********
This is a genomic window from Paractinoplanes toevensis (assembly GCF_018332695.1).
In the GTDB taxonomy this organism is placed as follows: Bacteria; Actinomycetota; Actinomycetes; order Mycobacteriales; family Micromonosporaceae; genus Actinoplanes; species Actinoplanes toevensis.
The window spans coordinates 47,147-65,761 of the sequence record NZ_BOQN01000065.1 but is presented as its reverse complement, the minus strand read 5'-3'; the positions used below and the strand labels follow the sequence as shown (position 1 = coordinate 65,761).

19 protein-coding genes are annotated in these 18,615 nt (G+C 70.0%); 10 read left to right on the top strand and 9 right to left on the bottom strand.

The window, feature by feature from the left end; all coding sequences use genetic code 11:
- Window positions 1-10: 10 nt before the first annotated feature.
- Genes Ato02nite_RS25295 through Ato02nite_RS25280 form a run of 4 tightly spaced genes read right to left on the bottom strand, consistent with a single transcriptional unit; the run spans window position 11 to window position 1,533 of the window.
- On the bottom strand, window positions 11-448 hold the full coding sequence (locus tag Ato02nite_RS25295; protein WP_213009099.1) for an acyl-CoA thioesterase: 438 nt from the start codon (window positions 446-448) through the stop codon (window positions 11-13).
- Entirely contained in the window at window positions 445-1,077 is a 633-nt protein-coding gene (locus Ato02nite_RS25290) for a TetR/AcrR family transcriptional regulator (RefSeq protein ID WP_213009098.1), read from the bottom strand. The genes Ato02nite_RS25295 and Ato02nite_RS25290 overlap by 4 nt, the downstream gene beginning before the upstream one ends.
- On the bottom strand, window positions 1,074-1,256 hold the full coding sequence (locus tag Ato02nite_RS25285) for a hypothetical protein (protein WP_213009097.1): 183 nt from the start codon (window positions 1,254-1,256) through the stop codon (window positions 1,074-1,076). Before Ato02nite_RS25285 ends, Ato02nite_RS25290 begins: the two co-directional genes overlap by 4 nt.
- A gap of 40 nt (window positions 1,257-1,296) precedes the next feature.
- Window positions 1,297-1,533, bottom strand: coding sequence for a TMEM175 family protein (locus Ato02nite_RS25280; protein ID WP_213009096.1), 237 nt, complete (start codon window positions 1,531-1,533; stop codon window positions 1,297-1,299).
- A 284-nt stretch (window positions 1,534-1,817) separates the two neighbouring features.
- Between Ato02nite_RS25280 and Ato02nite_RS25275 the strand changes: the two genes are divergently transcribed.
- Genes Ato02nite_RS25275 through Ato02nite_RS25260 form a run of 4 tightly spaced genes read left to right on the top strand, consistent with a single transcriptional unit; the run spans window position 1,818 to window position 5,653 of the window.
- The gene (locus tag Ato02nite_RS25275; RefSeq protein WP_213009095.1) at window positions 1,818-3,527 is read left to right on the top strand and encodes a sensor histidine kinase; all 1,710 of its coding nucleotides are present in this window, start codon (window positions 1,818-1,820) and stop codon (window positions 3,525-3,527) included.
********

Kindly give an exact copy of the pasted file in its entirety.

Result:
This is a genomic window from Paractinoplanes toevensis (assembly GCF_018332695.1).
In the GTDB taxonomy this organism is placed as follows: Bacteria; Actinomycetota; Actinomycetes; order Mycobacteriales; family Micromonosporaceae; genus Actinoplanes; species Actinoplanes toevensis.
The window spans coordinates 47,147-65,761 of the sequence record NZ_BOQN01000065.1 but is presented as its reverse complement, the minus strand read 5'-3'; the positions used below and the strand labels follow the sequence as shown (position 1 = coordinate 65,761).

19 protein-coding genes are annotated in these 18,615 nt (G+C 70.0%); 10 read left to right on the top strand and 9 right to left on the bottom strand.

The window, feature by feature from the left end; all coding sequences use genetic code 11:
- Window positions 1-10: 10 nt before the first annotated feature.
- Genes Ato02nite_RS25295 through Ato02nite_RS25280 form a run of 4 tightly spaced genes read right to left on the bottom strand, consistent with a single transcriptional unit; the run spans window position 11 to window position 1,533 of the window.
- On the bottom strand, window positions 11-448 hold the full coding sequence (locus tag Ato02nite_RS25295; protein WP_213009099.1) for an acyl-CoA thioesterase: 438 nt from the start codon (window positions 446-448) through the stop codon (window positions 11-13).
- Entirely contained in the window at window positions 445-1,077 is a 633-nt protein-coding gene (locus Ato02nite_RS25290) for a TetR/AcrR family transcriptional regulator (RefSeq protein ID WP_213009098.1), read from the bottom strand. The genes Ato02nite_RS25295 and Ato02nite_RS25290 overlap by 4 nt, the downstream gene beginning before the upstream one ends.
- On the bottom strand, window positions 1,074-1,256 hold the full coding sequence (locus tag Ato02nite_RS25285) for a hypothetical protein (protein WP_213009097.1): 183 nt from the start codon (window positions 1,254-1,256) through the stop codon (window positions 1,074-1,076). Before Ato02nite_RS25285 ends, Ato02nite_RS25290 begins: the two co-directional genes overlap by 4 nt.
- A gap of 40 nt (window positions 1,257-1,296) precedes the next feature.
- Window positions 1,297-1,533, bottom strand: coding sequence for a TMEM175 family protein (locus Ato02nite_RS25280; protein ID WP_213009096.1), 237 nt, complete (start codon window positions 1,531-1,533; stop codon window positions 1,297-1,299).
- A 284-nt stretch (window positions 1,534-1,817) separates the two neighbouring features.
- Between Ato02nite_RS25280 and Ato02nite_RS25275 the strand changes: the two genes are divergently transcribed.
- Genes Ato02nite_RS25275 through Ato02nite_RS25260 form a run of 4 tightly spaced genes read left to right on the top strand, consistent with a single transcriptional unit; the run spans window position 1,818 to window position 5,653 of the window.
- The gene (locus tag Ato02nite_RS25275; RefSeq protein WP_213009095.1) at window positions 1,818-3,527 is read left to right on the top strand and encodes a sensor histidine kinase; all 1,710 of its coding nucleotides are present in this window, start codon (window positions 1,818-1,820) and stop codon (window positions 3,525-3,527) included.